By JAMES E. CASTO
For The State Journal
HUNTINGTON,WV — Imagine a highly effective cancer treatment that involves no incision, no pain, no anesthesia and no hospitalization, one that requires little or no recovery time and offers an immediate return to one's daily activities.
Sounds like something out of "Star Trek," doesn't it?
But the CyberKnife system at St. Mary's Medical Center isn't science fiction. It's science fact and it's revolutionizing the treatment of many cancers. Since its introduction in 2007, the system at St. Mary's has provided hundreds of patients with precision radiation therapy in five or fewer treatments, compared with the course of 40 treatments generally required in traditional radiation therapy.
The CyberKnife at St. Mary's is the only system of its type in the Tri-State area or anywhere in the state of West Virginia. It can be used to treat tumors in just about any part of the body — the head and neck, the spine, lung, prostate, liver and pancreas.
"Instead of a scalpel, CyberKnife uses a very focused beam of radiation to obliterate the tumor," explains Sanjeev Sharma, M.D., a board-certified radiation oncologist at St. Mary's. "The advantage is in the precision of the delivery of the radiation. It's a very large dose to a strictly defined area."
Radiation has been used to treat cancer for years, but what sets the CyberKnife apart is its unparalleled accuracy. It's a bit like the difference between, say, a shotgun and a rifle. When you fire a shotgun, the pellets from it spread out in a wide pattern. Similarly, traditional radiation treatment for cancer is applied to a broad field, which often means extensive damage to surrounding healthy tissue. In contrast, CyberKnife zeroes in on a tumor with a precise beam of radiation, much like a marksman aiming a high-powered rifle at a target.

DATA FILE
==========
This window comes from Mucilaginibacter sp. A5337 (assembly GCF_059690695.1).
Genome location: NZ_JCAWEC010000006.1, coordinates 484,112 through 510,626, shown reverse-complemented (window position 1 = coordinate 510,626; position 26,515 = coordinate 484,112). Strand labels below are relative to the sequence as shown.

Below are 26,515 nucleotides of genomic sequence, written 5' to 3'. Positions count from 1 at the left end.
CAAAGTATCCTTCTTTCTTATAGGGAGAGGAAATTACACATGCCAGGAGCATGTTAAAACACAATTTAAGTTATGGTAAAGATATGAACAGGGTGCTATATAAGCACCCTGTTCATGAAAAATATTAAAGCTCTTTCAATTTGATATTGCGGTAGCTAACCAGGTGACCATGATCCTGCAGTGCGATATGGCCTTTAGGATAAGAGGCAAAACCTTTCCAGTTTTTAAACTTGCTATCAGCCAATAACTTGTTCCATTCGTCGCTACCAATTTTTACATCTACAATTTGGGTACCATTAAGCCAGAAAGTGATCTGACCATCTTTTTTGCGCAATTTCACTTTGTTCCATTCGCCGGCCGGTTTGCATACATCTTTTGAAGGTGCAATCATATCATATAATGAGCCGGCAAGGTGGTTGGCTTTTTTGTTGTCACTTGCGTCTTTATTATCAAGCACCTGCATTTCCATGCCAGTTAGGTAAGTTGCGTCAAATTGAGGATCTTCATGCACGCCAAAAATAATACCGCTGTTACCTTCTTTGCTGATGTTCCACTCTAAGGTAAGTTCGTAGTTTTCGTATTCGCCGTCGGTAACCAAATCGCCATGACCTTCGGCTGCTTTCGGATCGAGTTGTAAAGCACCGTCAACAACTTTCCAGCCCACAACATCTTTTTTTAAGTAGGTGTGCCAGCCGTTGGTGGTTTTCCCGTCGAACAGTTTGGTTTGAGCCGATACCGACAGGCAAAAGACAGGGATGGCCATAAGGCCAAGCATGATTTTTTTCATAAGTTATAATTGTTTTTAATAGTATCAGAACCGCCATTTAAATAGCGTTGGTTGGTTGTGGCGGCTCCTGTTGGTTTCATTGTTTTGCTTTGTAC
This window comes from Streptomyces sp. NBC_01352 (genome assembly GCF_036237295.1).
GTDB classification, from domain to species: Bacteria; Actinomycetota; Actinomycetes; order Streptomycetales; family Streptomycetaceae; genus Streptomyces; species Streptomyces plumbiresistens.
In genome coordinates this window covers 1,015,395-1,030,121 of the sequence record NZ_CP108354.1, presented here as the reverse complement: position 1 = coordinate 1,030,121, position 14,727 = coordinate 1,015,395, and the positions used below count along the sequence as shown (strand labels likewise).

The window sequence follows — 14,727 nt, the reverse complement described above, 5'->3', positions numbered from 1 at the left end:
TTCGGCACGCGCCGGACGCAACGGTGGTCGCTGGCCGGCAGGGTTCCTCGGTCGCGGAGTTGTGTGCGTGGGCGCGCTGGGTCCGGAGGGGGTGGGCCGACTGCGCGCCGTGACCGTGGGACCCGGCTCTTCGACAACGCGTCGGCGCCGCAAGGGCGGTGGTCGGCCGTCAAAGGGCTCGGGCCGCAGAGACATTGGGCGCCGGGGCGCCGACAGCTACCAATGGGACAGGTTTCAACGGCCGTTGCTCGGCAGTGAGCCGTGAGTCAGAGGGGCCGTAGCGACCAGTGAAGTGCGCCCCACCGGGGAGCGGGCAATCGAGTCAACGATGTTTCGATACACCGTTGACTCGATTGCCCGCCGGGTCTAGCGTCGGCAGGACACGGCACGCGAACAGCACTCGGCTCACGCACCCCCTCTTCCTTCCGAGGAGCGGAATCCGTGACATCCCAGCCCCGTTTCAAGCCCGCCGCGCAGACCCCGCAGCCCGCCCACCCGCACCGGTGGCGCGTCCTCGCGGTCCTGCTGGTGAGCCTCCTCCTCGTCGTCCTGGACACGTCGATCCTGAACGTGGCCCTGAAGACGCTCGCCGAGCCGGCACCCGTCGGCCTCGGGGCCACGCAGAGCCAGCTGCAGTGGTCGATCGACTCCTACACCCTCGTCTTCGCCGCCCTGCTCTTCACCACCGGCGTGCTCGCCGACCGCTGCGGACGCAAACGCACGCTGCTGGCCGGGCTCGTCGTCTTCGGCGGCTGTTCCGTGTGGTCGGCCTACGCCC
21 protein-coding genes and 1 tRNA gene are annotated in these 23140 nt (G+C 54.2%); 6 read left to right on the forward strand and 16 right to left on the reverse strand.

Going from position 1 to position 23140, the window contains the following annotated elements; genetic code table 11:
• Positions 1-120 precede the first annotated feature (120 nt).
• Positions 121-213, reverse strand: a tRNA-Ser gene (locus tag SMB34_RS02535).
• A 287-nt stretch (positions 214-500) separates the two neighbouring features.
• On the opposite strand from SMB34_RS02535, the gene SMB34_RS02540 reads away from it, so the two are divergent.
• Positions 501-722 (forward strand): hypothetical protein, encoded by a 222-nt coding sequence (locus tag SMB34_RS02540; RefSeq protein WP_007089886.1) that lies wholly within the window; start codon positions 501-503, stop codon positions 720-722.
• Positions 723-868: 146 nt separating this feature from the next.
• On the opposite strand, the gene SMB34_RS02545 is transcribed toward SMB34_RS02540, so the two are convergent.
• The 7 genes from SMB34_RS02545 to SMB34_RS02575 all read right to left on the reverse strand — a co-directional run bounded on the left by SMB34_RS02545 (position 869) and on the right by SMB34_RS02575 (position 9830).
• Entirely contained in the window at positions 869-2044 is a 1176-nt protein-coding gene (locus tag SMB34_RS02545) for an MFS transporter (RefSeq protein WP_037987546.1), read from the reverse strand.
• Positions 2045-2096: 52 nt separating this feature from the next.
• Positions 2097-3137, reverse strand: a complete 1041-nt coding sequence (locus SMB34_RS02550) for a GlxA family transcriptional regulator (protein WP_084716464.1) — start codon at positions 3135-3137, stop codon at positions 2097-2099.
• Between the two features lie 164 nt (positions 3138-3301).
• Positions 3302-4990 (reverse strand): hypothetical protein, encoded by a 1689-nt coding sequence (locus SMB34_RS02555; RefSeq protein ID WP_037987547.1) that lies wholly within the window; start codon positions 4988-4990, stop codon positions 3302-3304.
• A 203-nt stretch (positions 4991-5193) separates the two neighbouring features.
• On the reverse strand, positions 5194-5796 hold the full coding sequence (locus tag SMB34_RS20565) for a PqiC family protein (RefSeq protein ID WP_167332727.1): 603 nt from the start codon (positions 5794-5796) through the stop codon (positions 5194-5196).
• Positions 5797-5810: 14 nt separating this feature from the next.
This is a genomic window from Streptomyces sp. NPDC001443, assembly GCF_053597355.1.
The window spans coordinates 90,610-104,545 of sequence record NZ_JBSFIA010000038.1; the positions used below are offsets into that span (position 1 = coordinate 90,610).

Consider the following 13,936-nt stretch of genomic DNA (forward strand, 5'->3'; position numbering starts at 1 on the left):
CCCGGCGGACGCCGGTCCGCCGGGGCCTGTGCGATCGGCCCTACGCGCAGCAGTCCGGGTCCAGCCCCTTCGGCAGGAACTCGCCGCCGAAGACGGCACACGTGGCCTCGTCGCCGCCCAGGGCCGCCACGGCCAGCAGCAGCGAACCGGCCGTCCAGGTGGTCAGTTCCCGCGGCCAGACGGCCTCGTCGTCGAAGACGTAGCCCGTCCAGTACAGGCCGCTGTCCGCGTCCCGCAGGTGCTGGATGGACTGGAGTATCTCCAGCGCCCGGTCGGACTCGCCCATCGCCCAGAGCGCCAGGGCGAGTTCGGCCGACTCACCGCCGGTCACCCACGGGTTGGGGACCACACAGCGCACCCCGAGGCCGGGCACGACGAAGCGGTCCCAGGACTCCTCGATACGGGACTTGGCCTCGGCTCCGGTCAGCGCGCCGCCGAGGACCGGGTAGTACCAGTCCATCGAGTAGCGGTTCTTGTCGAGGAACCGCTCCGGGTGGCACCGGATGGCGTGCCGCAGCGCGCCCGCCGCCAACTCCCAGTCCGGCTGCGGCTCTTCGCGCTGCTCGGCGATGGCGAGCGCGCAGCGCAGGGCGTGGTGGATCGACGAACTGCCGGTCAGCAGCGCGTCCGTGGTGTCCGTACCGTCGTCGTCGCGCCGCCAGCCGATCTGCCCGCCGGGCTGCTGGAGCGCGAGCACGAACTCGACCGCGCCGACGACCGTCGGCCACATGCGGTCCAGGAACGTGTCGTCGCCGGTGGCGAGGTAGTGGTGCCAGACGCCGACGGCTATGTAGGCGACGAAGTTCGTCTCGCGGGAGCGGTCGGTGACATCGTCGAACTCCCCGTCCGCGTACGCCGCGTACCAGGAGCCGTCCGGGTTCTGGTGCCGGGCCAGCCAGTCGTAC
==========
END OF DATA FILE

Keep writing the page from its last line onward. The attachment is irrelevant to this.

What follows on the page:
The CyberKnife system combines continuous image-guidance technology with computer-controlled robotics to precisely deliver radiosurgery with sub-millimeter accuracy.
During the procedure, a patient reclines on a comfortable couch while computer controls maneuver the arm-like unit into the best position for administering treatment. The radiation source, called a linear accelerator, is located on the robotic arm and delivers concentrated beams of radiation to the tumor from multiple positions and angles. The concentrated radiation reduces the damage to tissues around the tumor.
St. Mary's CyberKnife Center has a unique feature known as the Synchrony Respiratory Tracking System, which compensates for patient movement during treatment. While other forms of cancer treatment require breath holding and no movement, the CyberKnife system moves with the patient, allowing normal breathing throughout the treatment.
The CyberKnife treatment session is painless. While undergoing a treatment patients can enjoy a restful landscape photograph projected on a screen over their heads and listen to music of their choice. Some patients fall asleep during the session. When the treatment is over a patient can leave the hospital and immediately resume his or her daily routine.
Philip Lepanto, M.D., a radiation oncologist at St. Mary's calls CyberKnife "an elegant way to treat tumors." He notes that patients who have tumors previously diagnosed as inoperable or untreatable may benefit from CyberKnife.
"Patients love the short time required for the treatments," he said. "It's a real benefit to them."